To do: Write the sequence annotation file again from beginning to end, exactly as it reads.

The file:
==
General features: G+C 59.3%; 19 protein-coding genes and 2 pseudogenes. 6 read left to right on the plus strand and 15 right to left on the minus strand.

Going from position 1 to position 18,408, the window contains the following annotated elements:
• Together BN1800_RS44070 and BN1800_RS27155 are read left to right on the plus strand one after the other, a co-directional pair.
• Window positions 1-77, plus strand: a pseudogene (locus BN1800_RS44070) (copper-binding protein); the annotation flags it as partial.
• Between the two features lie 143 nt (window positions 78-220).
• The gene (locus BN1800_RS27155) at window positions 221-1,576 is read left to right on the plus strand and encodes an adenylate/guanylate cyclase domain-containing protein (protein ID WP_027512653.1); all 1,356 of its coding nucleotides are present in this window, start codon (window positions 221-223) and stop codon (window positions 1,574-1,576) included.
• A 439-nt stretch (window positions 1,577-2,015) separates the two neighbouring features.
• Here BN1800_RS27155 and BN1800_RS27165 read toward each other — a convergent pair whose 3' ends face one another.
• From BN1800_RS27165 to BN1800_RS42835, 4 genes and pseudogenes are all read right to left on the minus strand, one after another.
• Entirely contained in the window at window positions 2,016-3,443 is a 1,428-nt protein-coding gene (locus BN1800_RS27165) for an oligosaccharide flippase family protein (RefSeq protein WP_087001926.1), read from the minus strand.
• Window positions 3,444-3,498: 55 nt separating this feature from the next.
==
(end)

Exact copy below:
General features: G+C 59.3%; 19 protein-coding genes and 2 pseudogenes. 6 read left to right on the plus strand and 15 right to left on the minus strand.

Going from position 1 to position 18,408, the window contains the following annotated elements:
• Together BN1800_RS44070 and BN1800_RS27155 are read left to right on the plus strand one after the other, a co-directional pair.
• Window positions 1-77, plus strand: a pseudogene (locus BN1800_RS44070) (copper-binding protein); the annotation flags it as partial.
• Between the two features lie 143 nt (window positions 78-220).
• The gene (locus BN1800_RS27155) at window positions 221-1,576 is read left to right on the plus strand and encodes an adenylate/guanylate cyclase domain-containing protein (protein ID WP_027512653.1); all 1,356 of its coding nucleotides are present in this window, start codon (window positions 221-223) and stop codon (window positions 1,574-1,576) included.
• A 439-nt stretch (window positions 1,577-2,015) separates the two neighbouring features.
• Here BN1800_RS27155 and BN1800_RS27165 read toward each other — a convergent pair whose 3' ends face one another.
• From BN1800_RS27165 to BN1800_RS42835, 4 genes and pseudogenes are all read right to left on the minus strand, one after another.
• Entirely contained in the window at window positions 2,016-3,443 is a 1,428-nt protein-coding gene (locus BN1800_RS27165) for an oligosaccharide flippase family protein (RefSeq protein WP_087001926.1), read from the minus strand.
• Window positions 3,444-3,498: 55 nt separating this feature from the next.